Quote of the Week

This is an insightful piece that deserves to be quoted in its entirety.

*****

The World’s Greatest Sinner, Timothy Carey

In the spring of 2009 Vox Populi hosted a show and 3 screenings featuring the works of Timothy Carey. Timothy Carey was an actor, director, screenwriter and producer who, like his friend John Cassavetes, remains more famous for the films he made to finance his own smaller and independent pictures. The approach to the business of making films that these two men took is perhaps more relevant today than it was in the 1960s and 1970s. That is to say, through their example, shouldn’t every struggling filmmaker be capable of producing films on their own terms and far from meddling hands? Perhaps, but it is the importance of Timothy Carey to American cinema which I intend to address today, and perhaps in the process answer the question I have posed above.

After a string of bit roles, most notably in early Kubrick films (The Killing and Paths Of Glory), Timothy Carey was able to make a film of his own titled The World’s Greatest Sinner (1962).

In this film, Carey stars as a working stiff who quits his job, forms a hit rock band, then rallies his fan base around him into a Satanic religious cult financed by elderly women he’s seduced. Like Roger Corman’s early films of social commentary (The Intruder), The World’s Greatest Sinner makes heavy use of character actors and non-professionals. However, Carey distinguishes himself here better than Corman managed to. Carey, an actor himself, was better at casting non-professionals, placing them in roles closer to their own lives and thus allowing them to behave and “perform” more organically. Carey also embraces the black and white photography in his film, as opposed to heavily lighting the sets, which was customary for low budget films, assuming they would play mostly at drive-ins. Carey works with high contrast compositions, similar to the film noir genre, though not so rigorous.

This gives his film a very edgy quality that allows it to be equal parts confrontational and nightmarish as well as having a true-to-life atmosphere facilitated by his performers. Those aesthetic mechanisms are what make Carey’s satire of the music industry so impressionable and haunting. Without such skill to the formalist trappings of the film, its premise would seem ridiculous and would have been easily dismissed by audiences as campy excess. Another significant fact worth noting is that the films score was composed by a young Frank Zappa.

However, despite the then iconoclastic nature of his film, Carey was never able to procure a distributor, leaving his film on the festival circuit for years till the advent of cable. Carey, unlike Cassavetes, lacked the personal resources to self-distribute his films. Regardless, The World’s Greatest Sinner has gone on to become a high profile cult film with a large fan base and the influence accompanied by such an audience.

Sadly, The World’s Greatest Sinner is the closest Timothy Carey ever came to domestic distribution, since the rest of his films are either incomplete or have only been shown in competition a handful of times.  Despite these setbacks to his own filmmaking career, Carey has appeared in a number of films spanning a wide variety of genres during the 1960s and 1970s.  Of these films, his work with John Cassavetes is the most significant and lasting.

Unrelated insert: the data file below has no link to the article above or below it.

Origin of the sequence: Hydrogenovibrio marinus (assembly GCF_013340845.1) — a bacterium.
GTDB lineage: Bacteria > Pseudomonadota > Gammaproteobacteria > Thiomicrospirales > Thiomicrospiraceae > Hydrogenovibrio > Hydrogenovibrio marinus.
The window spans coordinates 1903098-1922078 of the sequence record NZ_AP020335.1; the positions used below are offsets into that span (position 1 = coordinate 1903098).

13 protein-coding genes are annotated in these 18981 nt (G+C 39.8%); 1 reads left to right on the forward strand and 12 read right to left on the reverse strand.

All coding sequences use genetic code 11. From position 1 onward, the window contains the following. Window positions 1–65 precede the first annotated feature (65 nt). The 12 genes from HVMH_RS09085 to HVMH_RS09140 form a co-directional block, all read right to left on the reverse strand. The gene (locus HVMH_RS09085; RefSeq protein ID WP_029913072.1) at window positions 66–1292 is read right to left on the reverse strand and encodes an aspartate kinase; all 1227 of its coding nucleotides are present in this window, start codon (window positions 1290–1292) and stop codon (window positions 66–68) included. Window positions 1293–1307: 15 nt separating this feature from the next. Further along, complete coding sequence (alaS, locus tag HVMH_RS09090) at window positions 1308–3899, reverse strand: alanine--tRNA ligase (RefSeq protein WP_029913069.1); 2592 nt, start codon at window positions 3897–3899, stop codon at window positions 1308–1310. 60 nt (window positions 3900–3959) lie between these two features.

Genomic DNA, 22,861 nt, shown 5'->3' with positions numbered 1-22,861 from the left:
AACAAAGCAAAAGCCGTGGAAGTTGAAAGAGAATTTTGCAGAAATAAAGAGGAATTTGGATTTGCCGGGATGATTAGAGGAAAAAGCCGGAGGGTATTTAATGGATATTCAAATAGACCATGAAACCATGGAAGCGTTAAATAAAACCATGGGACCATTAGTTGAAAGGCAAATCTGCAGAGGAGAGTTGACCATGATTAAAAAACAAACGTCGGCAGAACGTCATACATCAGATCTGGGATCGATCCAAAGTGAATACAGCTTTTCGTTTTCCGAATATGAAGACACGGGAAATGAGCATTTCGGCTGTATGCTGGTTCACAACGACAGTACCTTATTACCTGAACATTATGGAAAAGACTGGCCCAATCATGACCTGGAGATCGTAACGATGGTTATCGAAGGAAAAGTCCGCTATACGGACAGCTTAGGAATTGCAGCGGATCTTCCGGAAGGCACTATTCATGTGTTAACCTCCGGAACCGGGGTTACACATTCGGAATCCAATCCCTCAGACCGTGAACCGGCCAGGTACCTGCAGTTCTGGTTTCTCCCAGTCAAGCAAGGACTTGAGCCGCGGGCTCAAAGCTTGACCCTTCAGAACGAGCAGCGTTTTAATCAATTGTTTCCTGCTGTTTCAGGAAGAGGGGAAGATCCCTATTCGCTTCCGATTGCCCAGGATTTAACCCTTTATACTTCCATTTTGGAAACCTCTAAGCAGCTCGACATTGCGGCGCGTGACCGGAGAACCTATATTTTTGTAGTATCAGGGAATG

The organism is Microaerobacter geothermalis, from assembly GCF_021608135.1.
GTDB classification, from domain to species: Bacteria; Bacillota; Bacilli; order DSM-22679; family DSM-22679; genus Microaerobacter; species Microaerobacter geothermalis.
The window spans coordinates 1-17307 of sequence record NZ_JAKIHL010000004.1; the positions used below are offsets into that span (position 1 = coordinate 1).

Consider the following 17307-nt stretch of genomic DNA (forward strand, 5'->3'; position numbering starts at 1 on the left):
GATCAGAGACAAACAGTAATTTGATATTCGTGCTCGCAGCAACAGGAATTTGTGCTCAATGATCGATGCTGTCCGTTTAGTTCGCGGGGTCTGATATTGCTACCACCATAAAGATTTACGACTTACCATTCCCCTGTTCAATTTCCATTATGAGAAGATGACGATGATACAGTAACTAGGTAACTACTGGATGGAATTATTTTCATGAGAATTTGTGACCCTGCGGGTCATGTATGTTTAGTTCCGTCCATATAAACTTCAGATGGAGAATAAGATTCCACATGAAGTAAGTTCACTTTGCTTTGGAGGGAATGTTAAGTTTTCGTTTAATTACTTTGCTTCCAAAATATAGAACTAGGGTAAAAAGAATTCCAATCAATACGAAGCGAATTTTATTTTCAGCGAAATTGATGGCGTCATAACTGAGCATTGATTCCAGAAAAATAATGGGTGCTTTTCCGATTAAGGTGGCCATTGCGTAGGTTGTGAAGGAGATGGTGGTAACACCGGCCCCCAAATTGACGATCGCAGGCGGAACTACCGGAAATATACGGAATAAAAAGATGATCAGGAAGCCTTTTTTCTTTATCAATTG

Timothy Carey first worked with John Cassavetes in the film Minnie & Moskowitz (1971), playing Morgan Morgan.  According to film scholar Ray Carney, the scene in which Carey appears was done as a favor by Cassavetes to help him finance one of his own films. Regardless of the motivation, Carey gives a hysterical performance, improvising almost all of his lines opposite of Seymour Cassel.  Next, Carey appeared in Cassavetes’ personal and allegorical film about a life in show business, The Killing Of A Chinese Bookie.

Carey appears more in the original cut of the film from 1976, playing a gangster out to collect money from Ben Gazzara’s character Cosmo.  Again, Cassavetes allowed Carey a comical freedom with his portrayal of the gangster, often appearing while stuffing his face with food.

Of all the films Carey acted in outside his own, the two made with Cassavetes are among his best, and certainly surpass his foray into exploitation films in regards to the quality of his performance and the film in general.  To this day, Timothy Carey is among those filmmakers cited as the “Godfathers” of American Independent films, and is therefore worth checking out.

– Robert Curry, “The World’s Greatest Sinner, Timothy Carey”; Zimbo Films, April 12, 2012

The World's Greatest Sinner

Pic of the Day: “Crime Wave” revisited

Today we observe the 93rd birthday anniversary of legendary cinematic tough guy Charles Bronson. Here he is with Timothy and Jim Hayward in a scene from Andre’ De Toth‘s noir masterpiece Crime Wave (1954).

Crime Wave

Born Charles Dennis Buchinsky to a Lithuanian coal-mining family in Pennsylvania (one of fifteen children), Bronson was the first member of his family to graduate from high school. After a stint in the coal mines himself, he flew bombers in World War II and received a Purple Heart. Odd jobs after the war brought him to a theater group in Philadelphia. He soon found himself in New York City and then Hollywood, determined to pursue an acting career. Like Timothy, he turned in many small and/or uncredited performances in film and on television throughout the 1950s. His big break came when Roger Corman cast him in the title role of Machine-Gun Kelly (1958). Shortly afterwards he won the lead in the TV series Man with a Camera (1958-1960). Important supporting turns in films such as The Magnificent Seven (1960), The Great Escape (1964) and The Dirty Dozen (1967) followed. He then headed to Europe and made several spaghetti Westerns, including Sergio Leone‘s incredible Once Upon a Time in the West (1968). He came back to the United States a bona fide star, and he remained one until his untimely death from pneumonia in 2003. He once said, “Someday I’d like a part where I can lean my elbow against a mantlepiece and have a cocktail.”

Quote of the Week